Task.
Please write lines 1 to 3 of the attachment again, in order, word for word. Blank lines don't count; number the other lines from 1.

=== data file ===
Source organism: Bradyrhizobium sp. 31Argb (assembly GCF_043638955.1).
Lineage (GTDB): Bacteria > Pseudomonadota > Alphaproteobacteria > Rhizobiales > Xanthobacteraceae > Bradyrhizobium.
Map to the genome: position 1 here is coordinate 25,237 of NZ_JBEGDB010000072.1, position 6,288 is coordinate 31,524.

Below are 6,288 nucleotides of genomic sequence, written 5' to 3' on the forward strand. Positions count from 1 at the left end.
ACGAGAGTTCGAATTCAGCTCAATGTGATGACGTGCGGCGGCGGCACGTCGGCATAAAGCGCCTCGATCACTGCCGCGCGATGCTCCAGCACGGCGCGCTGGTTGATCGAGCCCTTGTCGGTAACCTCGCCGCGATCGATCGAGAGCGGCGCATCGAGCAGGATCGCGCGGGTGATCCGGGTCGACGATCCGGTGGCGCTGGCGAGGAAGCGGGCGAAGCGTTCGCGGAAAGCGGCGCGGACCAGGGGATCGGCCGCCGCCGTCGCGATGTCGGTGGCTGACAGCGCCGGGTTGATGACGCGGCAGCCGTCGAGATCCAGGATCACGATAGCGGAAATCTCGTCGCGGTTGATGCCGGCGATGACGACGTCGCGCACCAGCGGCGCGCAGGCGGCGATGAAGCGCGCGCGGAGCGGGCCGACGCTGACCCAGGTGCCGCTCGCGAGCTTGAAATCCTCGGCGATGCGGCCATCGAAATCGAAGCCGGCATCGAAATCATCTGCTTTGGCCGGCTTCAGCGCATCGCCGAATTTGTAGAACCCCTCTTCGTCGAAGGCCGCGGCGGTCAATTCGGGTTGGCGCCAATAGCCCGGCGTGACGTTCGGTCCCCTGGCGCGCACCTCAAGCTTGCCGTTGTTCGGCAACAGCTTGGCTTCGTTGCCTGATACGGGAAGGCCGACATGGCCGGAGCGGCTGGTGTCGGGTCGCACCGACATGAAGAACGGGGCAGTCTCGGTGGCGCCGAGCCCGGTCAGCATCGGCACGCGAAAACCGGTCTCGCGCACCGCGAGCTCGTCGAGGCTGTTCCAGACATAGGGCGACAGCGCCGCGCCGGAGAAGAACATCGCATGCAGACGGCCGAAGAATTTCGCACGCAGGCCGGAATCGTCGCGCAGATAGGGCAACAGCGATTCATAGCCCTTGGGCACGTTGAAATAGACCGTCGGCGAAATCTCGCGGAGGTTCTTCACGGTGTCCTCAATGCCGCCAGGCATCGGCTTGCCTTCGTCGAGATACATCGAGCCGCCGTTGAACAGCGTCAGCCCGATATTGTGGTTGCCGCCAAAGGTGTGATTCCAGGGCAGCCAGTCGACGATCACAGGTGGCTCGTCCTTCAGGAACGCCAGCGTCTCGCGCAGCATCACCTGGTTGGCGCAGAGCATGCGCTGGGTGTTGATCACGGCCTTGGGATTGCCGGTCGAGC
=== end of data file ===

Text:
Source organism: Bradyrhizobium sp. 31Argb (assembly GCF_043638955.1).
Lineage (GTDB): Bacteria > Pseudomonadota > Alphaproteobacteria > Rhizobiales > Xanthobacteraceae > Bradyrhizobium.
Map to the genome: position 1 here is coordinate 25,237 of NZ_JBEGDB010000072.1, position 6,288 is coordinate 31,524.